Friday, August 28, 2009

I Miss Mary

Mary Irons
My dear friend, Mary Irons, passed away a month ago. She was 96 years old, a lively conversationalist, and until the last year or so of her life, able to go places and do things (most of the time). I was assigned to Mary as Lay Eucharist Minister - to take communion to her two times a month. But before my first visit, another of Mary's friend had to vouch for me. Mary was very particular about her visitors!

We talked for at least an hour on every visit (which became more frequent over the four or five years that we shared Sunday afternoons together). She told me about growing up in Amador County California where her grandfather owned a gold mine. Later she moved to San Francisco, living not too far from Fisherman's Wharf. She had lots of stories to tell, about both places. And about Bermuda, her favorite vacation spot.

Mary was one of the first female graduates from Stanford University. That was where she met her husband, Charles Irons. They moved to Fairhope, Alabama in the early 60's. For many years Charles was Chairman of the Board of Thomas Hospital in Fairhope. Mary was proud, rightly so, of his enormous contributions to the community in this volunteer position.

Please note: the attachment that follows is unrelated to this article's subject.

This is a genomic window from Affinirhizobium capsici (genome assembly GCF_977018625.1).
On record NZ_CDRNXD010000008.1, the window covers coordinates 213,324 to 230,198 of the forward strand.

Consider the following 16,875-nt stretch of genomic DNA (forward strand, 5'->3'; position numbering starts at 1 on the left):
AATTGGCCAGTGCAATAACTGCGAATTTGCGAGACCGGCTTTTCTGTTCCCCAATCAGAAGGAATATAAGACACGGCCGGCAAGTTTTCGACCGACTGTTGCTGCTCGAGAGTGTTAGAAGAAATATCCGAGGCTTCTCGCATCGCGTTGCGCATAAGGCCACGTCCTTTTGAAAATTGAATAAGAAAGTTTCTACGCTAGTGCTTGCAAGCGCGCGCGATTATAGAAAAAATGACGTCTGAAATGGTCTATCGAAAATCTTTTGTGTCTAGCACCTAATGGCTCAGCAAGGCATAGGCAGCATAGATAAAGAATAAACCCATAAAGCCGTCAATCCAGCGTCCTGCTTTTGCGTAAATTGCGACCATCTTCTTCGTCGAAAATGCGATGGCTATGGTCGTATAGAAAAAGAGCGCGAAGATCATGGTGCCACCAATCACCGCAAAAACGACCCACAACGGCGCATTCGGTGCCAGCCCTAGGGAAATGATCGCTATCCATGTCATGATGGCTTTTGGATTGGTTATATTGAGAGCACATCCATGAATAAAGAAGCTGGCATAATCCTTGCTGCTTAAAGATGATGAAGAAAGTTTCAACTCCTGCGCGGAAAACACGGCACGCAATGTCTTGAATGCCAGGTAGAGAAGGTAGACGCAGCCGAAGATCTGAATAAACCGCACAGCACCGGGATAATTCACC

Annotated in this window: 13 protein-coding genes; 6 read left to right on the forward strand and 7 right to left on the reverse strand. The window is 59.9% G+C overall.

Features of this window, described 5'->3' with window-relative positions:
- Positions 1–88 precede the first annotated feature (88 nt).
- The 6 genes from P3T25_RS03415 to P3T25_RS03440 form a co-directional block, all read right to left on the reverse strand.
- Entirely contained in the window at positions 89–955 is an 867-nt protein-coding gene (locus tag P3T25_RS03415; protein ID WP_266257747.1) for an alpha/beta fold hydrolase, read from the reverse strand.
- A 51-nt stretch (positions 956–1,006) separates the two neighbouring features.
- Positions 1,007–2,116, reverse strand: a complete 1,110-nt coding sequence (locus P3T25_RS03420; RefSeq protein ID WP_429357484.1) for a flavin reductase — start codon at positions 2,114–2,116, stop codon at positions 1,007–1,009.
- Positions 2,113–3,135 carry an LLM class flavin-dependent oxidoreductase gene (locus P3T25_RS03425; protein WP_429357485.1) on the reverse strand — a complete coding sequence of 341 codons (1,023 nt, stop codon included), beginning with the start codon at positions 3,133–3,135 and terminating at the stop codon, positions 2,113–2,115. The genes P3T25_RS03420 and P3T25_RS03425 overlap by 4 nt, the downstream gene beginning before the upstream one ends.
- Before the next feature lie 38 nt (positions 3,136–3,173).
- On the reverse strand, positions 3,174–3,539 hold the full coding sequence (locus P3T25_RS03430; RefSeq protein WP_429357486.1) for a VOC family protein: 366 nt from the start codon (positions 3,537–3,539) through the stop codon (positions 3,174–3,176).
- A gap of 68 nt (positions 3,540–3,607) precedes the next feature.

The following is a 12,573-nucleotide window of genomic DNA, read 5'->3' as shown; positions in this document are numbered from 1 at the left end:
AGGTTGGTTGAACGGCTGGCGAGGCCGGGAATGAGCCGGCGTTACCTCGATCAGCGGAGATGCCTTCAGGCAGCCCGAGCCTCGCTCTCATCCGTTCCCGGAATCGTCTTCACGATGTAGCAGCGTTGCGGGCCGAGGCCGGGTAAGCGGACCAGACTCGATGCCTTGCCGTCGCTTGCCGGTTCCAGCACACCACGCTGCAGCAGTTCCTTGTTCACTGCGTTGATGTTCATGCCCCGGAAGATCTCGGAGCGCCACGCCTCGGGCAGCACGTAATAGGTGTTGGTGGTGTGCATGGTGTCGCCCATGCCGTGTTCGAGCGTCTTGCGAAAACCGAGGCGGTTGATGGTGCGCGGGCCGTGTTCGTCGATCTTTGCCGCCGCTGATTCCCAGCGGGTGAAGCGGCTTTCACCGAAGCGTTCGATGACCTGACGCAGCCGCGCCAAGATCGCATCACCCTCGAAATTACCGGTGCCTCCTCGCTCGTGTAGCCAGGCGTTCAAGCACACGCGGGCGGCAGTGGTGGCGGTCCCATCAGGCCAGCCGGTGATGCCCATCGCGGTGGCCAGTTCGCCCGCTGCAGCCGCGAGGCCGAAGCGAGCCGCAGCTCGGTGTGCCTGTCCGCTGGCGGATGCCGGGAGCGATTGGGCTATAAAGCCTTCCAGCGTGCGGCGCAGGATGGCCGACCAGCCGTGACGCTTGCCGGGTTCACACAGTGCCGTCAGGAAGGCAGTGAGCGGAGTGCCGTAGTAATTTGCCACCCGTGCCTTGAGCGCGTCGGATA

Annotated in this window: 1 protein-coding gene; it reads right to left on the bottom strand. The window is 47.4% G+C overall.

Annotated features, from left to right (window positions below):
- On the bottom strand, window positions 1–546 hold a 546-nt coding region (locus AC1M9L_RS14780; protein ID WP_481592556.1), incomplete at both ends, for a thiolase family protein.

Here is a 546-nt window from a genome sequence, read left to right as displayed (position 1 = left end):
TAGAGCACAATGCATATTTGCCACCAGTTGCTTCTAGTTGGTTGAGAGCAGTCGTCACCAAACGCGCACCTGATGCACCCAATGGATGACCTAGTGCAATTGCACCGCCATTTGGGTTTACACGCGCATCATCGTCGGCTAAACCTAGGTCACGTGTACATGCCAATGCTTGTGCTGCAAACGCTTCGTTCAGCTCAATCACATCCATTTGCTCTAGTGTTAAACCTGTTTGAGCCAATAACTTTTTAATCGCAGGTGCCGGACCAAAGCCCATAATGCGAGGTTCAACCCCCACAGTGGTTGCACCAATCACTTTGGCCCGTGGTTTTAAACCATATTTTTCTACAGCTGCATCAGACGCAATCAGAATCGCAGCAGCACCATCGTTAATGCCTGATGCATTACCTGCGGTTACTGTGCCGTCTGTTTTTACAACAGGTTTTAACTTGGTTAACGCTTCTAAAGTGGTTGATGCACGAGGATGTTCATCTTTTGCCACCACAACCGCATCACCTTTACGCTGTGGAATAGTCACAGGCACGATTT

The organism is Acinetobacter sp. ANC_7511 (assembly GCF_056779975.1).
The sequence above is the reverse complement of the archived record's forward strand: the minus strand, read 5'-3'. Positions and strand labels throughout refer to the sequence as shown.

Mary told me about her daughters, her grandchildren, and I even got to meet her twin great grandchildren one Sunday afternoon. I also got to visit with two of her three daughters in person, and had several long conversations with the third daughter.

Mary's Orchid IMary loved to look at my photographs. She even came to an exhibit of mine (with Jeannine Griffin) at the University of South Alabama. One of my photographs in that show was of her orchid. I named the photograph "Mary's Orchid I" Mary provided a name for a photograph of thatch I took in Mexico which was also in that show. She called it "Dirty Asparagus." I loved that!
Dirty Asparagus - a photograph as named by Mary Irons

It has been a month now since Mary died. My Sundays are not the same. But I am thankful for all the afternoons we did share together. Thank you Mary!

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